winds picking up you have to quit for the night might now might look at some of my other hives I'm not sure if I'm going to film anything all right so just come from that hive and thinking that would be a short episode so I'm gonna talk about something while I'm walking back you can see here these flowers are gum weed makes them very good honey and this this type of flower usually grows where the grounds been disturbed like see here right next to the road it's a good midsummer honey producing flower there's usually enough of it that I can collect some honey from it the I'd like to enter it into the fair sometime if they if I can figure out when the entry dates are anyway a few years ago you know I'd see large fields of gum weed or sunflowers sometimes we have lots of sunflowers you see there's there's a few here you know some years we got a whole bunch and but most years we got very cybela win they'll try to talk over it anyway the I'd go walk through a field of flowers and I would see no bees were very few bees you know initially I thought that they're being lazier they didn't want to go to the flowers but they were still bringing in pollen they were still bringing in honey so it wasn't that big of a deal and then I decided to sit down and do the math and figure out why I would see so few bees on the flower the reason is because the the area the bees go to honey bees will fly up about two miles from the hive and they do that quite regularly so you've got a circle with a radius of two miles I see I got the hive sitting over there you got a radius of two miles from the hive the bees go that covers basically everything you can see here plus some on the other sides of the hills you can't see now at any given time you might have less than 10,000 bees out foraging now there is a bee buzzing me right here but he's attracted to the honey that's on my hands well I should say she in any way 10,000 bees spread over a circle with a radius of two two miles let's figure out how much that is with PI R squared the area that circle is going to be the C pi/3 that'd be 6.0 4 so that's about 12 square miles for one hive that the bees go to twelve square miles now about 640 acres per mile per square mile that is just round that to 600 it's about 720 7,200 so that's about 8,000 acres that a hive of bees will cover now you got 10,000 bees covering 8,000 square acres you walk through a field of flowers the chances of you seeing a bee are actually quite small now if you got more hives in the area then of course for every extra hive you're going to have another another couple of bees per acre and so in areas with lots of bees you're going to see lots of lots of bees also in areas where the bees are concentrated like a tree that's got a bunch of flowers on it spring what car that came off anyway what was I talking about oh yeah well out here I know how many hives I've got I can kind of calculate that I would only see given that an even spread of flowers maybe 5 or 10 bees per acre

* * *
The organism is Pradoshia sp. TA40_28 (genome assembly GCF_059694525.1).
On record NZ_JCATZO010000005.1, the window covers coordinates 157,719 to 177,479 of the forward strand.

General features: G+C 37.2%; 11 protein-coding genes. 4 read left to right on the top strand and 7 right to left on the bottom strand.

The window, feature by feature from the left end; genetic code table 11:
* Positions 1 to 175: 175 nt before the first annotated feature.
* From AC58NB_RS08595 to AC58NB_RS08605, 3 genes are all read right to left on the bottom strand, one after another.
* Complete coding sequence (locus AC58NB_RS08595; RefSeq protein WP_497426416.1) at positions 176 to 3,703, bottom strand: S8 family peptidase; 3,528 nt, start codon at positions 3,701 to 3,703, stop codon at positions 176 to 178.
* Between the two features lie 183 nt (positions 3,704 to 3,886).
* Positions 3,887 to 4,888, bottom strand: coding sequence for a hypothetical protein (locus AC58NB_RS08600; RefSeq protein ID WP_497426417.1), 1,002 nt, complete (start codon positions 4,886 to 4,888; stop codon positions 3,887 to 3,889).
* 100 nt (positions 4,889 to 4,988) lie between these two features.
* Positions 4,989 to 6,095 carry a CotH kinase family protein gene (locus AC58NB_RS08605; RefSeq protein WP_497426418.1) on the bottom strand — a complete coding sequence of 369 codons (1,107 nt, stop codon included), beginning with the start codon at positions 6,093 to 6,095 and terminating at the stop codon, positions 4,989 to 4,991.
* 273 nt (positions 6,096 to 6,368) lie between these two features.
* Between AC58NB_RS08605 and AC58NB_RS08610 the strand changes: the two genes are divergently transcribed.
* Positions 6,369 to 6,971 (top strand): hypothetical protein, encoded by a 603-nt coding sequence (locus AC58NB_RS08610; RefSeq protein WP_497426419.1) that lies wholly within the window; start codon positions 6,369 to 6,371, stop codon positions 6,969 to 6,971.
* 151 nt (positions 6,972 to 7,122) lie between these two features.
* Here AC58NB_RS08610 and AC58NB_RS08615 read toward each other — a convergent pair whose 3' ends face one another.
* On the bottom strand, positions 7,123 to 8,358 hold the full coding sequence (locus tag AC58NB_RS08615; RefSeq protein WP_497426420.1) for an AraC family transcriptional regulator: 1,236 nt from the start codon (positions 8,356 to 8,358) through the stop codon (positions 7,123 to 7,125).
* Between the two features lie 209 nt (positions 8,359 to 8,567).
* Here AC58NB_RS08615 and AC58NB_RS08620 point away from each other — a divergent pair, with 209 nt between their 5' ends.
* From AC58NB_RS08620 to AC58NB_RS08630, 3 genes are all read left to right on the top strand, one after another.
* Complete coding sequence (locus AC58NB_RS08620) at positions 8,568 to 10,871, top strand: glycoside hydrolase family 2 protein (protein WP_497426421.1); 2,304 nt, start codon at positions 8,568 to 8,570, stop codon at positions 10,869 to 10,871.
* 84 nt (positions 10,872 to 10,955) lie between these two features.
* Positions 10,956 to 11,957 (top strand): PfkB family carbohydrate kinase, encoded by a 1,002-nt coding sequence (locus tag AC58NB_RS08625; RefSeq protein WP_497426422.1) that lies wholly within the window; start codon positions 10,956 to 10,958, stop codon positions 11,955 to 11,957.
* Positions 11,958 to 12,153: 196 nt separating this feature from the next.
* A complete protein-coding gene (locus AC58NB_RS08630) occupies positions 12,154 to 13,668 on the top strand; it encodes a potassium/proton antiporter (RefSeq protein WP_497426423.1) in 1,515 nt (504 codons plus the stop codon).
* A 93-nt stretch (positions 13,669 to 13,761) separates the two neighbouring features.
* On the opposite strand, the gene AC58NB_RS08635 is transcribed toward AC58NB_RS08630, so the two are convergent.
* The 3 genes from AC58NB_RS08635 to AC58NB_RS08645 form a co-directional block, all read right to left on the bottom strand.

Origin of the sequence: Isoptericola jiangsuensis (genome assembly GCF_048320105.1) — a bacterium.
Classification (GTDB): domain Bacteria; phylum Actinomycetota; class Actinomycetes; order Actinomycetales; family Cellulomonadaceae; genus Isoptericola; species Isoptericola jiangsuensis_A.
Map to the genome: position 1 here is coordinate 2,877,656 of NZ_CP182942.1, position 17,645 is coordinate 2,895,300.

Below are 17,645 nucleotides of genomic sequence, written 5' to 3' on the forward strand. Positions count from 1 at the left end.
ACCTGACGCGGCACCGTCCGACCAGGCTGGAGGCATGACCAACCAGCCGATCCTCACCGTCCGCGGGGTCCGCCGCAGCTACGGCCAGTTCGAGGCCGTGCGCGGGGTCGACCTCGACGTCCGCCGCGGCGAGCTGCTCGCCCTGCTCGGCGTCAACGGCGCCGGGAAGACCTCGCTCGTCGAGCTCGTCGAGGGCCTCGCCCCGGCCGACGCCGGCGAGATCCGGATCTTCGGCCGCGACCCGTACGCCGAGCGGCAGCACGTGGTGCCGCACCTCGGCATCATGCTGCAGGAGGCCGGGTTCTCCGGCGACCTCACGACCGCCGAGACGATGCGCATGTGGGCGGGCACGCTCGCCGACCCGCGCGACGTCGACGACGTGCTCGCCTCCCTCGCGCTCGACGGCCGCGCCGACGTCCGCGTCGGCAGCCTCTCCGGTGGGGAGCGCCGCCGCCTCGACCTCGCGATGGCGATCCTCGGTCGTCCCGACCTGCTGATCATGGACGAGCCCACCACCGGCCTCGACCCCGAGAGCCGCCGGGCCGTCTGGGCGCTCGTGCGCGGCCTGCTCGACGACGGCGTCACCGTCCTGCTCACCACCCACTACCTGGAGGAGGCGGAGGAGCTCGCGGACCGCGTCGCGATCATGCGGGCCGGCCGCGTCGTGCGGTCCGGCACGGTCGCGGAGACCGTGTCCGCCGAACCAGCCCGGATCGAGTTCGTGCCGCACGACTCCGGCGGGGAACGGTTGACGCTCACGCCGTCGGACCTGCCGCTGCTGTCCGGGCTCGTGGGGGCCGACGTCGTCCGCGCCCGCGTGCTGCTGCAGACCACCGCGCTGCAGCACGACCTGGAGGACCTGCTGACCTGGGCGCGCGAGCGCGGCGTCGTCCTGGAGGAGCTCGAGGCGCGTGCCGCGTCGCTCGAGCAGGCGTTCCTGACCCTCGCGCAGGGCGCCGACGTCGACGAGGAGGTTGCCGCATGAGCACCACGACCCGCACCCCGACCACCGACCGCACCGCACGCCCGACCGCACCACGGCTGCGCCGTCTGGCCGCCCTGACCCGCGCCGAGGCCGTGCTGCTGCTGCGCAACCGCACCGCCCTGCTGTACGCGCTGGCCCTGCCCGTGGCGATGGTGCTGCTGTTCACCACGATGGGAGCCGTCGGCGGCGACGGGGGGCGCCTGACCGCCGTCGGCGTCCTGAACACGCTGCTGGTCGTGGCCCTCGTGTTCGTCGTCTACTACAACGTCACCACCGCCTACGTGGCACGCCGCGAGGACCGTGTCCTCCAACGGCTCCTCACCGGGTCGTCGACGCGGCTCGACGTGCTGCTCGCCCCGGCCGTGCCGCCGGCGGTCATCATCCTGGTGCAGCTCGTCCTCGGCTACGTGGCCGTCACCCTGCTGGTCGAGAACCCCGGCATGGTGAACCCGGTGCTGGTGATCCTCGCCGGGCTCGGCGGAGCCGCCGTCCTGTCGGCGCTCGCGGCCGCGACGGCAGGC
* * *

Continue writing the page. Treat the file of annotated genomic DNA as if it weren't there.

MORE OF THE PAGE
anyway I hope that was interesting I'm

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I have never filmed myself doing math, werd... but no worries this video does not contain much math.